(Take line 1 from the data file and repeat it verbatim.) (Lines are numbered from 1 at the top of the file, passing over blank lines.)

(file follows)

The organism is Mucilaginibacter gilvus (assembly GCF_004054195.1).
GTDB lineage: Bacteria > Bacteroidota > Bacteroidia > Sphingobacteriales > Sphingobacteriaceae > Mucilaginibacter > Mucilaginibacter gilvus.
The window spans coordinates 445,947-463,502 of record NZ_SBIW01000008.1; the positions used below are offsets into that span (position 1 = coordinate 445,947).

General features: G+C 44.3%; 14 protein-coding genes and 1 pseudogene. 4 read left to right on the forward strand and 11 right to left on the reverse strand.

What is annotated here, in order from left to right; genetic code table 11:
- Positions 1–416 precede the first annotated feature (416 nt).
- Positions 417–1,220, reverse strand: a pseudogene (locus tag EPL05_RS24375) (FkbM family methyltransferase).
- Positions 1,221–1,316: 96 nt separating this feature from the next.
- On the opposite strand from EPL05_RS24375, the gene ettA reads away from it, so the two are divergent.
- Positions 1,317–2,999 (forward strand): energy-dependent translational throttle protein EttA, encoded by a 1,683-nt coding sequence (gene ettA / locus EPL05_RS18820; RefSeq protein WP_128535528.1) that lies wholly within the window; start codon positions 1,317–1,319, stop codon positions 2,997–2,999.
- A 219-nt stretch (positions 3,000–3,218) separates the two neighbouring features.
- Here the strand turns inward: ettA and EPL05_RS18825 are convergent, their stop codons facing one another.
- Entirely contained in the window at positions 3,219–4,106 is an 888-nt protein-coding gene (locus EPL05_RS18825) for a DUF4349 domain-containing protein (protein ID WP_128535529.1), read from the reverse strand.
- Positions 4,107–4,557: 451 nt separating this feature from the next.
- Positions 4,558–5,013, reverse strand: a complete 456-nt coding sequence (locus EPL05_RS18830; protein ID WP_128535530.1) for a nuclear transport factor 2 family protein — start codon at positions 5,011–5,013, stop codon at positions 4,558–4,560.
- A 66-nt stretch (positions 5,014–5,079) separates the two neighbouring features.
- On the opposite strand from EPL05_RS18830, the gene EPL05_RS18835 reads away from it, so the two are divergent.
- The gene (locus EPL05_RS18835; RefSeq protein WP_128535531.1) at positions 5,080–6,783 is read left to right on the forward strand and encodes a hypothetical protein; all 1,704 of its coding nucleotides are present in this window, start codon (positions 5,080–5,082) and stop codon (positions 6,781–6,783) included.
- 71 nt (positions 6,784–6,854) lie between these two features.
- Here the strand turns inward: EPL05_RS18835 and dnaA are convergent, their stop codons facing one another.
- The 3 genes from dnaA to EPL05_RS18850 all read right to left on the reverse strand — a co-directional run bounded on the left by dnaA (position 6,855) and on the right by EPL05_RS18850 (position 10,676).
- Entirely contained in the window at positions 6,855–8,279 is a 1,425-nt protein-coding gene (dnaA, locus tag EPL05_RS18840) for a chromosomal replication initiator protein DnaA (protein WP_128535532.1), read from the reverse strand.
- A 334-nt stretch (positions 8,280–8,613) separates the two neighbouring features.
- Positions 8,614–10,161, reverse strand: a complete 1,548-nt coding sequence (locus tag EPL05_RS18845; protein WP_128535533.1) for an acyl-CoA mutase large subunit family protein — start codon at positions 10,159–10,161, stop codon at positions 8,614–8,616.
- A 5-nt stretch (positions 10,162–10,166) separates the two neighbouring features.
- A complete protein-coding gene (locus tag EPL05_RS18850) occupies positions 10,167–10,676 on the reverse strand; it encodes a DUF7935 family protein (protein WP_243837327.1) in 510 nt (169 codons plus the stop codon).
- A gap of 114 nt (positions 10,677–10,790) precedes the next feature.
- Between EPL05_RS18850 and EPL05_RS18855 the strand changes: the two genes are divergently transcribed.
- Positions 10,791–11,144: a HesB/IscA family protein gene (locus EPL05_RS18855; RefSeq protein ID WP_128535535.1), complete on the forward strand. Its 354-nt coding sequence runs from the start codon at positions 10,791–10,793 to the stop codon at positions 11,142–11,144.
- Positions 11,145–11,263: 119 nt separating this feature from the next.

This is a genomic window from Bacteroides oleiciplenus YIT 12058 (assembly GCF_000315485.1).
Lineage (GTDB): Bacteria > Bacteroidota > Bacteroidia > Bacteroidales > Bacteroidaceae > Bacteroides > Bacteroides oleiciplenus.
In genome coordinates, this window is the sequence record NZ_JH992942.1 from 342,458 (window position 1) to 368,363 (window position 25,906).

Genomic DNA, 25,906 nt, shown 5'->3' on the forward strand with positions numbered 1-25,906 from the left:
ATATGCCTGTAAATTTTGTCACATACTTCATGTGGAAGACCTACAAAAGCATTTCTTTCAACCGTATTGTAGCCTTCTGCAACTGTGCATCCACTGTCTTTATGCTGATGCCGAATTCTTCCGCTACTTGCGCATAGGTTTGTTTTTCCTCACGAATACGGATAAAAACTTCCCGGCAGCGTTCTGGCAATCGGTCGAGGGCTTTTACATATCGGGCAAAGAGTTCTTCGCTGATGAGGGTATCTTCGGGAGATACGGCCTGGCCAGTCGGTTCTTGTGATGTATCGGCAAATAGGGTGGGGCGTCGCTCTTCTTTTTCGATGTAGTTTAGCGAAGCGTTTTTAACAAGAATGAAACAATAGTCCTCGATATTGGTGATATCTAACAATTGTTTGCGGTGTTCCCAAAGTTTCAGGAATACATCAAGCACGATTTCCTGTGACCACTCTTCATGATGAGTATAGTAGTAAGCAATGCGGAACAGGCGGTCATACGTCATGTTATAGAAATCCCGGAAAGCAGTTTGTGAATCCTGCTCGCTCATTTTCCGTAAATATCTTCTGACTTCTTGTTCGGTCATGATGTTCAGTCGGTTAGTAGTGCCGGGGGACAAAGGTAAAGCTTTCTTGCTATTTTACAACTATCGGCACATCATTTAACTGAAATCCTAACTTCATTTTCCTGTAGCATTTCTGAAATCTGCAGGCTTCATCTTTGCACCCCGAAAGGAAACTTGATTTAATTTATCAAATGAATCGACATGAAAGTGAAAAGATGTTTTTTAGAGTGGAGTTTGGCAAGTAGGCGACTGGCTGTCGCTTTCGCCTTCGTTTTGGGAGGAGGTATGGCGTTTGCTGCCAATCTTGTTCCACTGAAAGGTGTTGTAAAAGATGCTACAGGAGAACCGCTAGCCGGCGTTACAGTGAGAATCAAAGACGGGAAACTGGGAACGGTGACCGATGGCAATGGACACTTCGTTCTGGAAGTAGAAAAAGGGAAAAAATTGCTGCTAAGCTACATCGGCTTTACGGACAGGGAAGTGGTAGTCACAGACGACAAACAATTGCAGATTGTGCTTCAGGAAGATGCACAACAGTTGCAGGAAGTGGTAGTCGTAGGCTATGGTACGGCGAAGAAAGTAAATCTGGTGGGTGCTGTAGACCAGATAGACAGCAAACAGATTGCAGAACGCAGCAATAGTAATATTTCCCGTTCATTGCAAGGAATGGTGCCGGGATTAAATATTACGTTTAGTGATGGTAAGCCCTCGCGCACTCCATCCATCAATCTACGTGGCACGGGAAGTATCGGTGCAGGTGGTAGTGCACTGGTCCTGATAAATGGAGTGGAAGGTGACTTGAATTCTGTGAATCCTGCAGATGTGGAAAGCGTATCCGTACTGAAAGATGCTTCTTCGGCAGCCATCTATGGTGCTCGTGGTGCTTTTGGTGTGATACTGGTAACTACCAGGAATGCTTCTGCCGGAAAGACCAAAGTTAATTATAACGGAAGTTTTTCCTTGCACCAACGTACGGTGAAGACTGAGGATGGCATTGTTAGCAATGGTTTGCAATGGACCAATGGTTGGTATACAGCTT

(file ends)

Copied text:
The organism is Mucilaginibacter gilvus (assembly GCF_004054195.1).